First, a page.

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November 22, 2022

Elevated levels of 'good' cholesterol may not protect heart health, study finds

High HDL levels are traditionally associated with a healthy heart, but they may offer less protection than previously believed

Adult Health Cholesterol
Risk factors for heart disease Robina Weermeijer/Unsplash

HDL has been considered the "good" cholesterol since the 1970s when the Framingham Heart Study first found an association between higher HDL levels and a lower risk of heart attack. New findings refute this belief, however, calling into question current guidelines.

High-density lipoprotein or HDL cholesterol has long been thought to be indicative of heart health by the medical community, but new research suggests that what we thought was "good" cholesterol doesn't really make a difference at all – especially for Black adults.

The large study, which included almost 24,000 U.S. adults, found that low HDL levels were associated with a slightly higher risk of heart attack among white people. Black adults, however, didn't see the same results.

In fact, high HDL levels didn't appear to make any significant difference in heart risks for either Black or white adults.

Experts say these findings call into question HDL's role in predicting people's risk of heart disease, and that more research is needed to see if the standard risk factors for heart disease affects all people the same way.

"We need to expand our understanding of risk factors for all racial and ethnic groups," senior researcher Nathalie Pamir, an associate professor of medicine at Oregon Health & Science University in Portland, told U.S. News & World Report. "And our guidelines have to work for everyone."

HDL has been considered the "good" cholesterol since the 1970s when the Framingham Heart Study first found an association between higher HDL levels and a lower risk of heart attack. That study, which is still ongoing, also identified many of the "traditional" heart disease risk factors such as high blood pressure, high levels of low-density lipoprotein cholesterol, smoking and obesity.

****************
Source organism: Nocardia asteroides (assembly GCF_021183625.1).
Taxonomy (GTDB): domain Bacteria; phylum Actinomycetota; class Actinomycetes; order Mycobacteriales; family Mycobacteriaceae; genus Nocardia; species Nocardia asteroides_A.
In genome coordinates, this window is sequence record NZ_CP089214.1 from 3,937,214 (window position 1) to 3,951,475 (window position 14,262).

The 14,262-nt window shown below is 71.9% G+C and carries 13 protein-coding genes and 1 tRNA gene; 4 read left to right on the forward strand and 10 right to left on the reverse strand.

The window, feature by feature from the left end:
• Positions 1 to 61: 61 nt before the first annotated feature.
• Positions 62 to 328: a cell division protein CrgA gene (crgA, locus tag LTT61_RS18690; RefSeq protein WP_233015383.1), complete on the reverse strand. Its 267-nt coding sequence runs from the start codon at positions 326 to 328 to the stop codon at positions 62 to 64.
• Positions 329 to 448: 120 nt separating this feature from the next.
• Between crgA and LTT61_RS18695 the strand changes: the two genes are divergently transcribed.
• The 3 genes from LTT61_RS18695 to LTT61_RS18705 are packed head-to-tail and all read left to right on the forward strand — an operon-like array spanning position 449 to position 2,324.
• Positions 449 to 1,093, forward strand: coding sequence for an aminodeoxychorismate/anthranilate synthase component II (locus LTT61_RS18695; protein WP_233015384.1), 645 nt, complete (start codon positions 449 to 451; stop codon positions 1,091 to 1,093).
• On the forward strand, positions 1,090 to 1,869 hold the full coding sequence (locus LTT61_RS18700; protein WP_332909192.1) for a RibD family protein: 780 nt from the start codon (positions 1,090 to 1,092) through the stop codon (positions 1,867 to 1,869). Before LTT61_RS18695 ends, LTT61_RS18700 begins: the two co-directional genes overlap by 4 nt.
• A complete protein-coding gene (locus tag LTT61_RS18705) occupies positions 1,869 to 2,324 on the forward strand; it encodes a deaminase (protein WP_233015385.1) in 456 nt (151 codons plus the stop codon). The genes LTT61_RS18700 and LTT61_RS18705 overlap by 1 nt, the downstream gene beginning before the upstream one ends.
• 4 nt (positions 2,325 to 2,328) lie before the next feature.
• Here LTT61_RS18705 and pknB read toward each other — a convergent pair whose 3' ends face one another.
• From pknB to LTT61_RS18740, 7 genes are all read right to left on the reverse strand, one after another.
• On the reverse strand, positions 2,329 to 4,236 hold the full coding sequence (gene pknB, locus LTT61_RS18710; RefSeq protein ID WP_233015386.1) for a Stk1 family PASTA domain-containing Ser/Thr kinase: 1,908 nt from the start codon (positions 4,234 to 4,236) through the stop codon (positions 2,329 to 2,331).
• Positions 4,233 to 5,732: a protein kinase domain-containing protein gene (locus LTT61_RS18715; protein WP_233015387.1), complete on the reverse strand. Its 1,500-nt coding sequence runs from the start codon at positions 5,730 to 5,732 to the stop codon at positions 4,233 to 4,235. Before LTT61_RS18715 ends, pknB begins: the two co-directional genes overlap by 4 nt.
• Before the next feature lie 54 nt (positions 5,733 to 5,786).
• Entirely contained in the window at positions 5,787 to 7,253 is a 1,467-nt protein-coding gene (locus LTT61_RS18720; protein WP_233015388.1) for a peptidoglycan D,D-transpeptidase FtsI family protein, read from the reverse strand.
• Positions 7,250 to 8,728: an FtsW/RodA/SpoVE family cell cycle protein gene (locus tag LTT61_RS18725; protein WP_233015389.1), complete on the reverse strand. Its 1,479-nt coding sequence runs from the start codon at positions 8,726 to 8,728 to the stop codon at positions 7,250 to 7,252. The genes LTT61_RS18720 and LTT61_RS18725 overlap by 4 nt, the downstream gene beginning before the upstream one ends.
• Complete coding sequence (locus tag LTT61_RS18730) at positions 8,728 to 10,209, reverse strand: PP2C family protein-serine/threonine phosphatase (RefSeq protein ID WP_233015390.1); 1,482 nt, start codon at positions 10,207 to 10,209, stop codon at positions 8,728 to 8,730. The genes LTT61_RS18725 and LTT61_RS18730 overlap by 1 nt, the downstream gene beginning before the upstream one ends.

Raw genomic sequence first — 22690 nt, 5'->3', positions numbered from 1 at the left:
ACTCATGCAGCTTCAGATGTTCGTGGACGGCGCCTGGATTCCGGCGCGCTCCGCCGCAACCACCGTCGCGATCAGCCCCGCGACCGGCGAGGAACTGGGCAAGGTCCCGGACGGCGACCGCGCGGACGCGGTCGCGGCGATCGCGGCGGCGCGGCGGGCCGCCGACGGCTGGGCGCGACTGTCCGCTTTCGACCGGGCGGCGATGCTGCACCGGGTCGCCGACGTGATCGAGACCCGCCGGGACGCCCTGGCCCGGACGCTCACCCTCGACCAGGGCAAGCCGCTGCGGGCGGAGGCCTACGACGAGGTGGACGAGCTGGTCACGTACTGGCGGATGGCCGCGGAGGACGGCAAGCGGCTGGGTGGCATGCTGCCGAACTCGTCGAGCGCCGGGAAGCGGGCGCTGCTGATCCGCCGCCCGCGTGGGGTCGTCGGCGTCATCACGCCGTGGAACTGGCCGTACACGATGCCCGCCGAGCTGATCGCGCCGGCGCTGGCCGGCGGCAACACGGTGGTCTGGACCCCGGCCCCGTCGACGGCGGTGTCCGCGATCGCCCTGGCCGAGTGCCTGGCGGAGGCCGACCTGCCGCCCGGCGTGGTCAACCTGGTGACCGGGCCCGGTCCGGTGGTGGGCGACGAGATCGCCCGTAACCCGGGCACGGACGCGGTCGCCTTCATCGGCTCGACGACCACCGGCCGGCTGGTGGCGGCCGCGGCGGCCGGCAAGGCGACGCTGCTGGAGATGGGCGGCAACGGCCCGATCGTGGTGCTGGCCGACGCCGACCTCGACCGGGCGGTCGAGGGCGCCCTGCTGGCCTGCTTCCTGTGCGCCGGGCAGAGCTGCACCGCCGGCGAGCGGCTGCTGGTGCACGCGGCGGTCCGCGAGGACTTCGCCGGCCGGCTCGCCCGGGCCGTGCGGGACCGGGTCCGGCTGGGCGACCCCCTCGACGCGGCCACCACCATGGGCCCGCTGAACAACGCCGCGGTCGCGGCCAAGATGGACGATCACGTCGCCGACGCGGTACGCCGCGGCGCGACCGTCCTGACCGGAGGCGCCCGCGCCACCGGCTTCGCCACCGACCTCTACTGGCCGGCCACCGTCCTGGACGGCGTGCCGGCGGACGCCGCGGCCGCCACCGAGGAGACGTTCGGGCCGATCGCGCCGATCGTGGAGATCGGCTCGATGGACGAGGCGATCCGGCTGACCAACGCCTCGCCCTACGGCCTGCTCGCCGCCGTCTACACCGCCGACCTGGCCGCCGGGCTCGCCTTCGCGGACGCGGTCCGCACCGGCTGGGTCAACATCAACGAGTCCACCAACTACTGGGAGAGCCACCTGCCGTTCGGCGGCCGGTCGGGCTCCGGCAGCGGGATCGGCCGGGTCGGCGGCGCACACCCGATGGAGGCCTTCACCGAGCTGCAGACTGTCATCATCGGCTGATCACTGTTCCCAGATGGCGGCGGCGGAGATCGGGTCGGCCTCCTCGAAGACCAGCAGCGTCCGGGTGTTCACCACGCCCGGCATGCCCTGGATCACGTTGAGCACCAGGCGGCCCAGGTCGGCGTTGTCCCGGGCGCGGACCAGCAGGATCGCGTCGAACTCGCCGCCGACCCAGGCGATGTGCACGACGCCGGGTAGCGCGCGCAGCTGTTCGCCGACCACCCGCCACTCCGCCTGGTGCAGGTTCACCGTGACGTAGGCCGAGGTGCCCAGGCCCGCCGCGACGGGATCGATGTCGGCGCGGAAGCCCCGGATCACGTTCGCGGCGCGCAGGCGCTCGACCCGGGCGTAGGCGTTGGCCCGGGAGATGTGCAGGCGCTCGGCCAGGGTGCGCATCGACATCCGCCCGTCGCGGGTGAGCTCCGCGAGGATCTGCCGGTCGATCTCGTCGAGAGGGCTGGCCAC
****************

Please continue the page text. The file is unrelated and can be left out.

Higher HDL was always believed to reduce the risk of heart disease, according to the American Heart Association, because HDL carries LDL cholesterol away from the arteries back to the liver where it is broken down and passed from the body. A HDL of 60 mg/dL or higher was considered the most protective, while a HDL lower than 40 mg/dl for men or 50 mg/dl for women was thought to increase the risk of heart problems.

One serious limitation of the Framingham study is that all the participants were white. And some recent studies with more racially diverse study populations have suggested that high HDL may not protect everyone against a heart attack.

In this latest study published in the Journal of the American College of Cardiology, 42% of the participants were Black and 58% were white. Over a 10 year period, more than 1,600 of the study participants either experienced a heart attack or died of coronary heart disease. All 23,901 U.S. participants age 45 and older were free of coronary heart disease at the beginning of the study.

Analysis of the data showed that for the Black adults in the study, low HDL did not seem to influence heart disease risk at all. And high HDL didn't offer any protection to any of the participants regardless of race or ethnicity.

“What I hope this type of research establishes is the need to revisit the risk-predicting algorithm for cardiovascular disease,” Pamir said in a statement. “It could mean that in the future we don’t get a pat on the back by our doctors for having higher HDL cholesterol levels.”

These findings are not particularly surprising, experts say. Clinical trials on medications that raise HDL were stopped when no heart protection was reported.

Dr. Keith Ferdinand, a cardiologist and professor at Tulane University School of Medicine in New Orleans, wrote in an editorial that appeared alongside the study in the Journal of the American College of Cardiology that other risk factors such as high blood pressure, obesity and high levels of LDL are more important when predicting heart disease risk for Black patients.

He added that there are still social inequities that need to be addressed when it comes the increased heart disease and stroke risk that Black Americans face when compared with white Americans.

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